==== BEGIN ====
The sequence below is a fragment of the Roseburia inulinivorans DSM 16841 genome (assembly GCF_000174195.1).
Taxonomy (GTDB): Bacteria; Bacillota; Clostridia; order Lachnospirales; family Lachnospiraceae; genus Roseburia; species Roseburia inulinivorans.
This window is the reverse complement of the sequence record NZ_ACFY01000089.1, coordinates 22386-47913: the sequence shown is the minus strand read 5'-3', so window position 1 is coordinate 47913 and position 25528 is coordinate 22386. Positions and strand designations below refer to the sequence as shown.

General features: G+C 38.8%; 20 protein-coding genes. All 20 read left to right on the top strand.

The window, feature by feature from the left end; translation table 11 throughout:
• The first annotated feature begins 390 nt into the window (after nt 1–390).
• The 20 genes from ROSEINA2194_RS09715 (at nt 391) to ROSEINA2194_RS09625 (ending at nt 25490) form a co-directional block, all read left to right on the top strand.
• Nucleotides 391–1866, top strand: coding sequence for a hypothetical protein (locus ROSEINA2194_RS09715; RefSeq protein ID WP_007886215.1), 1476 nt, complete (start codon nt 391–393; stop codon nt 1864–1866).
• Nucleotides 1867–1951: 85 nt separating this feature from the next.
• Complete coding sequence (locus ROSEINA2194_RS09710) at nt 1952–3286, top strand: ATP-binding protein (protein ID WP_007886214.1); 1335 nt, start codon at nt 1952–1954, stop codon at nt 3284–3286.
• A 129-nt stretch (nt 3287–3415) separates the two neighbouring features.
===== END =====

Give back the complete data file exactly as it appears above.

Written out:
The sequence below is a fragment of the Roseburia inulinivorans DSM 16841 genome (assembly GCF_000174195.1).
Taxonomy (GTDB): Bacteria; Bacillota; Clostridia; order Lachnospirales; family Lachnospiraceae; genus Roseburia; species Roseburia inulinivorans.
This window is the reverse complement of the sequence record NZ_ACFY01000089.1, coordinates 22386-47913: the sequence shown is the minus strand read 5'-3', so window position 1 is coordinate 47913 and position 25528 is coordinate 22386. Positions and strand designations below refer to the sequence as shown.

General features: G+C 38.8%; 20 protein-coding genes. All 20 read left to right on the top strand.

The window, feature by feature from the left end; translation table 11 throughout:
• The first annotated feature begins 390 nt into the window (after nt 1–390).
• The 20 genes from ROSEINA2194_RS09715 (at nt 391) to ROSEINA2194_RS09625 (ending at nt 25490) form a co-directional block, all read left to right on the top strand.
• Nucleotides 391–1866, top strand: coding sequence for a hypothetical protein (locus ROSEINA2194_RS09715; RefSeq protein ID WP_007886215.1), 1476 nt, complete (start codon nt 391–393; stop codon nt 1864–1866).
• Nucleotides 1867–1951: 85 nt separating this feature from the next.
• Complete coding sequence (locus ROSEINA2194_RS09710) at nt 1952–3286, top strand: ATP-binding protein (protein ID WP_007886214.1); 1335 nt, start codon at nt 1952–1954, stop codon at nt 3284–3286.
• A 129-nt stretch (nt 3287–3415) separates the two neighbouring features.